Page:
Do You Tip in Austria? Absolutely! But Beware: Don’t Make Arnold Schwarzenegger Angry with Your Gratuity!

By John Goldsmith •  Updated: 11/01/23 •  5 min read

The art of tipping, or “Trinkgeld” as it’s known in Austria, is a practice woven into the fabric of Austrian hospitality.

Unlike a rigid rule, it’s more of a courteous tradition—a way of saying ‘Danke’ that carries with it a sense of warmth and appreciation.

Do You Tip in Austria?

Tipping in Austria is not mandatory, but it is customary for good service. A tip is typically referred to as a “Trinkgeld” in German.

Here are some general guidelines for tipping in Austria:

If you are paying by credit card, you can leave a tip in cash or ask the server to add it to your bill. However, some restaurants and cafés in Austria now have card machines that allow you to add a tip to your bill directly.

Ultimately, how much you tip is up to you.

However, following these general guidelines will help you to tip appropriately in Austria.

Here are some additional tips for tipping in Austria:

Introduction to Austrian Tipping Customs

Tipping in Austria isn’t a compulsory act but a voluntary one to show satisfaction for a service well-rendered. Austrian gratuity customs are subtle and nuanced, often leaving travelers curious about the appropriate way to express their gratitude financially.

Understanding the Service Culture in Austria

Austrians take pride in their service culture. Whether it’s the meticulous attention to detail in a Viennese coffee house or the personal touch in a Tyrolean inn, service in Austria is about creating an experience. A tip, in this context, is your nod to a job well done.

Gratuities in Austrian Dining

Explore the world of Austrian dining, from rustic alpine huts to avant-garde restaurants, and understand when and how to tip. Discuss the act of rounding up the bill or adding a percentage, and how it reflects your satisfaction with the meal and service.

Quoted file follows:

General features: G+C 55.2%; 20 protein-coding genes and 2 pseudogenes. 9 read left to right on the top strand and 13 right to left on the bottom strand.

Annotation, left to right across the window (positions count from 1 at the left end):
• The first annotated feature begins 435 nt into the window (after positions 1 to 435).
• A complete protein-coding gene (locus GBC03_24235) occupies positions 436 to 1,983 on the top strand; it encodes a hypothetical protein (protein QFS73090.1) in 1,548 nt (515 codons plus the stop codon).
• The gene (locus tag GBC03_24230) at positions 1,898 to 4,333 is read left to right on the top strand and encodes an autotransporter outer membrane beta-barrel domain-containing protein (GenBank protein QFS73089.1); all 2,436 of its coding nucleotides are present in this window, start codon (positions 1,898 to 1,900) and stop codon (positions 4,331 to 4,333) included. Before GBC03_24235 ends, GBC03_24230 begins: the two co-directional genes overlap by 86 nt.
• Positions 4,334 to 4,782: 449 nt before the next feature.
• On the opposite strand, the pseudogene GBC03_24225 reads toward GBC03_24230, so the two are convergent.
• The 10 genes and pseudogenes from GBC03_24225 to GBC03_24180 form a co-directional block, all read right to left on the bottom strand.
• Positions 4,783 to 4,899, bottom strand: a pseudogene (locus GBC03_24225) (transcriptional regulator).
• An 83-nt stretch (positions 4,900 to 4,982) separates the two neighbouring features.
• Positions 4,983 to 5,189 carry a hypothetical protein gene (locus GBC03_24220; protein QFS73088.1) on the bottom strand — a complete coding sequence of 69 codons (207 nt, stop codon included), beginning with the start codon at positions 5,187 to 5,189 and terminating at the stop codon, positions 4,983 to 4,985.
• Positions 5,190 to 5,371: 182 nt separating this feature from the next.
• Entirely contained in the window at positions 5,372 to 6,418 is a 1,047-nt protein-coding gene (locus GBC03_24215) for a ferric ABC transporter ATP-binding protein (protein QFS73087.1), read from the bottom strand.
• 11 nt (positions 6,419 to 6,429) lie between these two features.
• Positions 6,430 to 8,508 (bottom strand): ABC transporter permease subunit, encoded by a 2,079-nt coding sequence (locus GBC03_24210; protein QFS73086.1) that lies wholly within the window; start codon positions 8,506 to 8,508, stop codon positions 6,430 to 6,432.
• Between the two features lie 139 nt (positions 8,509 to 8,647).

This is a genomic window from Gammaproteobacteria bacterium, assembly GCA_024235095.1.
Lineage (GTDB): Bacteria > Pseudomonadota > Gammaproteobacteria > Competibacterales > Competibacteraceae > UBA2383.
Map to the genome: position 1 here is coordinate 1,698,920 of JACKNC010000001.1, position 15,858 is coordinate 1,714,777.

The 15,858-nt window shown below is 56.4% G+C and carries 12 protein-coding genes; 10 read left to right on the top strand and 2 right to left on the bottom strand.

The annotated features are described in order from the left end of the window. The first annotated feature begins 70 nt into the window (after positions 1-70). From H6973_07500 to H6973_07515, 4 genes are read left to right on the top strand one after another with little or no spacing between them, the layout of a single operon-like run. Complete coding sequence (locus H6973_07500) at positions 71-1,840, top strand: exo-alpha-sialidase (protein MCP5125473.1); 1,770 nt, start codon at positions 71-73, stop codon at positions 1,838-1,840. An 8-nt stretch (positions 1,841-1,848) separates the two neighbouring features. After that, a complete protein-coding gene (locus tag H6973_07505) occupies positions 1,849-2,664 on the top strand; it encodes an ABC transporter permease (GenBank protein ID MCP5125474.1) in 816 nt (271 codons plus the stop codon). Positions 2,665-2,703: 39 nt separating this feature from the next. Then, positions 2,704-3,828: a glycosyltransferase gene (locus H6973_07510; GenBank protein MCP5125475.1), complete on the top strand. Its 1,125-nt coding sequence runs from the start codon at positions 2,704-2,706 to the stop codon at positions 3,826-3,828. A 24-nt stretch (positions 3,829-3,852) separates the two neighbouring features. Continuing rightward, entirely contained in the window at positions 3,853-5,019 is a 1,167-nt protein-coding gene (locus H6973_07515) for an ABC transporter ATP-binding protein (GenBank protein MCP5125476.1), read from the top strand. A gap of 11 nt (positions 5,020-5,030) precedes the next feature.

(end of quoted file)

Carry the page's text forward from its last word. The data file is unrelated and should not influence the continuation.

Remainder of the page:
Accommodation and Tipping: From Inns to Imperial Hotels

Discover the nuances of tipping etiquette in various types of accommodations across Austria. Whether it’s the porter at a grand hotel in Vienna or the housekeeper in a family-run guesthouse in Graz, learn the subtle ways to say thank you with your wallet.

Transportation and Tips: Navigating Gratuities for Mobility Services

Delve into the expectations for tipping taxi drivers, private car services, and even when using ride-sharing apps. Understand how tipping is not just about the ride but acknowledging the driver’s effort in getting you to your destination safely and comfortably.

Personal Services: Tipping at Spas, Salons, and Wellness Centers

Personal services are held in high regard in Austrian culture. Unpack the tipping etiquette at spas and salons, and see how tipping is a direct reflection of your personal appreciation for the service provider’s skill and attention.

The Role of Tipping in Austrian Tours and Experiences

From vineyard tours in the Wachau Valley to guided museum visits in the cultural hubs, tipping is a gesture of thanks to those who enhance your Austrian experience. Discuss how to appropriately tip for different types of tours and group sizes.

Navigating Non-Cash Tipping in a Digital Age

In an increasingly cashless society, how does one manage to tip?

This section can offer insights into the etiquette of tipping when you’re swiping a card rather than counting coins.

Regional Tipping Practices: Vienna vs. The Countryside

Examine the differences in tipping practices within various Austrian regions. Compare the cosmopolitan city of Vienna to the more traditional countryside, and outline how expectations may vary.

Tipping Faux Pas: When Not to Tip in Austria

Learn about the situations where tipping might not be necessary, or even considered inappropriate. Highlight how open communication can help avoid any tipping faux pas.

The Impact of Tipping on the Austrian Economy and Service Workers

Discuss the economic aspects of tipping and how it affects the service workers in Austria. Explore how tipping contributes to the overall standard of living for those in the hospitality industry.

John Goldsmith